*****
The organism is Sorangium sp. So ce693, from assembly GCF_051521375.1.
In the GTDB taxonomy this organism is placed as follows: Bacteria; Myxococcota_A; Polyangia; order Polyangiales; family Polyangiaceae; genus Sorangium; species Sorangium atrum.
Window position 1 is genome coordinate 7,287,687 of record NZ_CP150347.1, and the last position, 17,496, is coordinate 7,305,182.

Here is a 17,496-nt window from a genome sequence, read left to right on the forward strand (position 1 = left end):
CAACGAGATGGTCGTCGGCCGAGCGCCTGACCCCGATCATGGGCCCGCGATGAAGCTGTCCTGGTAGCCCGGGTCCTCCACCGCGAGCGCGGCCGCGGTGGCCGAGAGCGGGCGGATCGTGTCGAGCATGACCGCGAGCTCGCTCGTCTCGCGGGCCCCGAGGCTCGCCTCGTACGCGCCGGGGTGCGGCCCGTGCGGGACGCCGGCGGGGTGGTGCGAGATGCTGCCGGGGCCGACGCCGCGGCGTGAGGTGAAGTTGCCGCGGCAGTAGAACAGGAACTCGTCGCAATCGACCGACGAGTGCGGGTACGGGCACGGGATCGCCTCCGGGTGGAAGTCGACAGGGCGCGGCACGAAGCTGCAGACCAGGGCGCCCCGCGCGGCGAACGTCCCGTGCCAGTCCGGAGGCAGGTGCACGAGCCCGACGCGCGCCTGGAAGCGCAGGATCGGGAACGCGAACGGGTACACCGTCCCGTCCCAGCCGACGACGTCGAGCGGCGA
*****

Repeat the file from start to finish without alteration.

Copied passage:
The organism is Sorangium sp. So ce693, from assembly GCF_051521375.1.
In the GTDB taxonomy this organism is placed as follows: Bacteria; Myxococcota_A; Polyangia; order Polyangiales; family Polyangiaceae; genus Sorangium; species Sorangium atrum.
Window position 1 is genome coordinate 7,287,687 of record NZ_CP150347.1, and the last position, 17,496, is coordinate 7,305,182.

Here is a 17,496-nt window from a genome sequence, read left to right on the forward strand (position 1 = left end):
CAACGAGATGGTCGTCGGCCGAGCGCCTGACCCCGATCATGGGCCCGCGATGAAGCTGTCCTGGTAGCCCGGGTCCTCCACCGCGAGCGCGGCCGCGGTGGCCGAGAGCGGGCGGATCGTGTCGAGCATGACCGCGAGCTCGCTCGTCTCGCGGGCCCCGAGGCTCGCCTCGTACGCGCCGGGGTGCGGCCCGTGCGGGACGCCGGCGGGGTGGTGCGAGATGCTGCCGGGGCCGACGCCGCGGCGTGAGGTGAAGTTGCCGCGGCAGTAGAACAGGAACTCGTCGCAATCGACCGACGAGTGCGGGTACGGGCACGGGATCGCCTCCGGGTGGAAGTCGACAGGGCGCGGCACGAAGCTGCAGACCAGGGCGCCCCGCGCGGCGAACGTCCCGTGCCAGTCCGGAGGCAGGTGCACGAGCCCGACGCGCGCCTGGAAGCGCAGGATCGGGAACGCGAACGGGTACACCGTCCCGTCCCAGCCGACGACGTCGAGCGGCGA